We arrived before 5:00 p.m. and there was already a line of mostly elderly diners. Yes, it was the retirement crowd. Every time I have passed a Midori Sushi, there is always a line. We waited for about 15 minutes before being seated. One look at the menu and it is apparent why everyone loves coming here, it is very cheap. The question is how is the quality?

The chirashi zushi bowl on the left above was only 1,000 JPY ($10 USD). It was made of tuna, katsuo, kanpachi, two types of squid, shrimp, ikura, tamago, anago, and pickles of takuan and gobo. The sushi set on the right was 1,600 JPY ($16 USD) and included ikura, uni, herring roe, and much more. The neta pieces were very big, so it is a full meal. Is this silly? The two of us could have dinner for about $25 and leave full and satisfied. Lunch is even cheaper.

The rice is Yamagata haenuki and is nice for sushi. This rice is touted for its nice texture, inherent sweetness, and the fact that even if it is cold it still delicious. This is a key point when it comes to take-away sushi. The branch we went to had a small refrigerator in the front of the shop for sushi-to-go. The prices there were even cheaper than dining in, and at the time we were leaving, many of the sushi packs were discounted by about 30%.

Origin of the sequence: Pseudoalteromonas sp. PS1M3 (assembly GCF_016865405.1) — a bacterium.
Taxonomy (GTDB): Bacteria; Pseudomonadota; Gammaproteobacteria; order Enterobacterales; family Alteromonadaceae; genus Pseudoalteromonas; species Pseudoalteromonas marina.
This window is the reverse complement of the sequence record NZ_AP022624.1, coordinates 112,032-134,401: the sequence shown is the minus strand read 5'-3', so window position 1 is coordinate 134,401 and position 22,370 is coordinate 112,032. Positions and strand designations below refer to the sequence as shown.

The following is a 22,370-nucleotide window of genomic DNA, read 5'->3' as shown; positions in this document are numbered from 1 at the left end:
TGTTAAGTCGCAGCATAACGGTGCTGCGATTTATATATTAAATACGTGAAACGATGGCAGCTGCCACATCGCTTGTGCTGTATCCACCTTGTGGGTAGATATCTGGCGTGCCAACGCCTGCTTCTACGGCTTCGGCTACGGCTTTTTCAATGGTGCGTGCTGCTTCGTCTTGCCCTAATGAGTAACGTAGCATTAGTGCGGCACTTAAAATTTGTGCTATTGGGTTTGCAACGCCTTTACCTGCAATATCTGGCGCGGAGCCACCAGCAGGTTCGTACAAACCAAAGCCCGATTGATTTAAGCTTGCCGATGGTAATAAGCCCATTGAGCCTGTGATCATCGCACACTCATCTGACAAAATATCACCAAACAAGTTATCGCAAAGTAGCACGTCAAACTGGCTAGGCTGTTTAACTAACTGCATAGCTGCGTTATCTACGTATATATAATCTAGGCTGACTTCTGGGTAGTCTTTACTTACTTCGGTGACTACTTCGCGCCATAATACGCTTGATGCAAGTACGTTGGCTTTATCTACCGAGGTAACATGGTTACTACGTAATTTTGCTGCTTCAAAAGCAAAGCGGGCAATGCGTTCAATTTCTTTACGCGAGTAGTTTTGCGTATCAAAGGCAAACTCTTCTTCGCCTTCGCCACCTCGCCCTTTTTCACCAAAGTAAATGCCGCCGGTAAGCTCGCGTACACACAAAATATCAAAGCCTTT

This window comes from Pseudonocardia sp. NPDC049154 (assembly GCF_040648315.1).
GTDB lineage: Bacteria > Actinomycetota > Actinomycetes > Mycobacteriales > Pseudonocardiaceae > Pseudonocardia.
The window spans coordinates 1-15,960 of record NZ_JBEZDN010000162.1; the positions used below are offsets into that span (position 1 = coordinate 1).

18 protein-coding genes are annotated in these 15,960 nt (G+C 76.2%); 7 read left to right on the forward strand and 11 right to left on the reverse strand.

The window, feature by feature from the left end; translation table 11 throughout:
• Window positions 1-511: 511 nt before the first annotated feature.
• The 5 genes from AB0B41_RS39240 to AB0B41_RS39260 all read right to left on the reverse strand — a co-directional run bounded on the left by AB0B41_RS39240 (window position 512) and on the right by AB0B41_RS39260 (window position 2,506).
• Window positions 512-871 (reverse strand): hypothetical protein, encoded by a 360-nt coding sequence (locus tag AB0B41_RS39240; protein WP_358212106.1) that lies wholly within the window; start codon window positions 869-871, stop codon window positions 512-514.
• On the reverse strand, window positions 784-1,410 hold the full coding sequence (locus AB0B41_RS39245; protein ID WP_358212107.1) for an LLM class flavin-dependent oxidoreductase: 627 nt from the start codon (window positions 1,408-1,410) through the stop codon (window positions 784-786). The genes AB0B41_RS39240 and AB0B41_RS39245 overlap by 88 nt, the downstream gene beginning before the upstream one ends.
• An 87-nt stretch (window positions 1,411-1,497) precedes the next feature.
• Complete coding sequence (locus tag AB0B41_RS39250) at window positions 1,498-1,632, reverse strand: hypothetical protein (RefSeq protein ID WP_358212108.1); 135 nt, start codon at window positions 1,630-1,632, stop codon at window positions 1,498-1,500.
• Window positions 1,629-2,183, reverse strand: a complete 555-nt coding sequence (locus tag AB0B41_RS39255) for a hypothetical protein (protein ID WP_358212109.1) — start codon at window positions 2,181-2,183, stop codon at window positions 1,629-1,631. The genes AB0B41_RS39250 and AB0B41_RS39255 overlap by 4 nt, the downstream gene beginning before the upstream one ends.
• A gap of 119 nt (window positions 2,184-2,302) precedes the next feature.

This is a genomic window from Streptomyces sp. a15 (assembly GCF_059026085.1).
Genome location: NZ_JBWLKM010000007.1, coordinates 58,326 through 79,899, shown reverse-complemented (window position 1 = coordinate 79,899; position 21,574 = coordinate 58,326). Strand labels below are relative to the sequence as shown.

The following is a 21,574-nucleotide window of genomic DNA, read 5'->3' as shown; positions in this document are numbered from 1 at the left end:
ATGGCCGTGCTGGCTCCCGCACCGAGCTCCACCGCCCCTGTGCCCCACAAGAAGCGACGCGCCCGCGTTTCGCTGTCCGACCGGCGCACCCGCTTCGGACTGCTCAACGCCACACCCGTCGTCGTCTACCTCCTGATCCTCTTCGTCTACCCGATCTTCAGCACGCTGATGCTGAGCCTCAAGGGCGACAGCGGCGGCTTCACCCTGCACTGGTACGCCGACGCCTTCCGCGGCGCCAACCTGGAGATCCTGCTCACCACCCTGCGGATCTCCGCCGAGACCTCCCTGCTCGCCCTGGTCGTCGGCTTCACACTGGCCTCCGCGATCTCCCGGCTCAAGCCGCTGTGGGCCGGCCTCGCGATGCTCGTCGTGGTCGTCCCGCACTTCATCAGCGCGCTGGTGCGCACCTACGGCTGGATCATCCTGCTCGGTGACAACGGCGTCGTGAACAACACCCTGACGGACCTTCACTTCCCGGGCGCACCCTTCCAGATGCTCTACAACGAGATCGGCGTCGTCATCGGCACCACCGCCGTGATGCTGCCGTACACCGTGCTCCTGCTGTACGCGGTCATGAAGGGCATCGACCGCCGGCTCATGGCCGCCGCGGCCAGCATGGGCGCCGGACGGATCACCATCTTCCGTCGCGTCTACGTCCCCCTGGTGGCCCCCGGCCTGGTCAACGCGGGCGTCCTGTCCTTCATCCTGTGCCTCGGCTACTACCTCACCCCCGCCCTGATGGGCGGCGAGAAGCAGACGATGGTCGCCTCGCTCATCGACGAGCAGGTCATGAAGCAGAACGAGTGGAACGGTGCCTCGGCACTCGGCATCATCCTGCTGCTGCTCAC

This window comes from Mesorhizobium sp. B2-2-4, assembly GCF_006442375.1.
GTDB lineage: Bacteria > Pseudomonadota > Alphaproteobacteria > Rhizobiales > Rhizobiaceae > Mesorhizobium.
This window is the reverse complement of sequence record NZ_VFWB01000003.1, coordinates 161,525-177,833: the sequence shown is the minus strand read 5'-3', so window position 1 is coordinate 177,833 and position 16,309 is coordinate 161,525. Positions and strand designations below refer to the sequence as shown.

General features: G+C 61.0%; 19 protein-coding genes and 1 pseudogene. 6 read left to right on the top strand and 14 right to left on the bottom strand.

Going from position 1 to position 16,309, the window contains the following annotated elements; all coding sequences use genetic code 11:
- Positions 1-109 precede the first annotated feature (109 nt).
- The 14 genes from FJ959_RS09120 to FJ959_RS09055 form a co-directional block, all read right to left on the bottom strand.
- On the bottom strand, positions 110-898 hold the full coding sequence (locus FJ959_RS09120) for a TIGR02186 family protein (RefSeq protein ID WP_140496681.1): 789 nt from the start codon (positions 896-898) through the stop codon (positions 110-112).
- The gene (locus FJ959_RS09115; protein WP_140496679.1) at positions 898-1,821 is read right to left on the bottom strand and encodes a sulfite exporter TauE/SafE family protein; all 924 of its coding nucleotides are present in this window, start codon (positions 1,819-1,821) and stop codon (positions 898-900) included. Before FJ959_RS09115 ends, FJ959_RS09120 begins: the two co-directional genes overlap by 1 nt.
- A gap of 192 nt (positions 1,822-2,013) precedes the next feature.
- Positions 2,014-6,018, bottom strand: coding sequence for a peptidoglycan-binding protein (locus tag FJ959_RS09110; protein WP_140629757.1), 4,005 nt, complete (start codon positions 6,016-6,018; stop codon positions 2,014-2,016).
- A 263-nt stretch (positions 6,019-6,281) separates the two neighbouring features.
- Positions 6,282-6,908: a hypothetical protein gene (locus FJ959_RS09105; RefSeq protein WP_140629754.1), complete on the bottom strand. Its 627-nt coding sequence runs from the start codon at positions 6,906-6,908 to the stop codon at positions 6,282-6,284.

So, the quality of the seafood? It was good. The tuna was very nice and the anago seems to be cooked in house was also very good. For the price, it is a great value.

If you are traveling in Tokyo and are on a budget, then put this on your radar. If you do not have a budget, then go elsewhere. This chain is kid-friendly if you are traveling with your family. On this Friday evening the suburban restaurant was filled mostly with retirees when we were seated. As we left, it was filling up with families. Service is friendly and there were a lot of seasonal seafood options as well as many small plates built around seafood starting at about 600 JPY.

The beverage list includes beer, sake, and shochu. We’ll be back. This may become our new go-to sushiya for meals with our son. As long as we avoid the peak dining hours when the wait could be long.

Midori Sushi’s main shop is in Umegaoka in Setagaya-ku is their biggest store. Branches can be found in Ginza, Shibuya, Akasaka, and a standing sushiya in Ikebukuro. Addresses are below in English.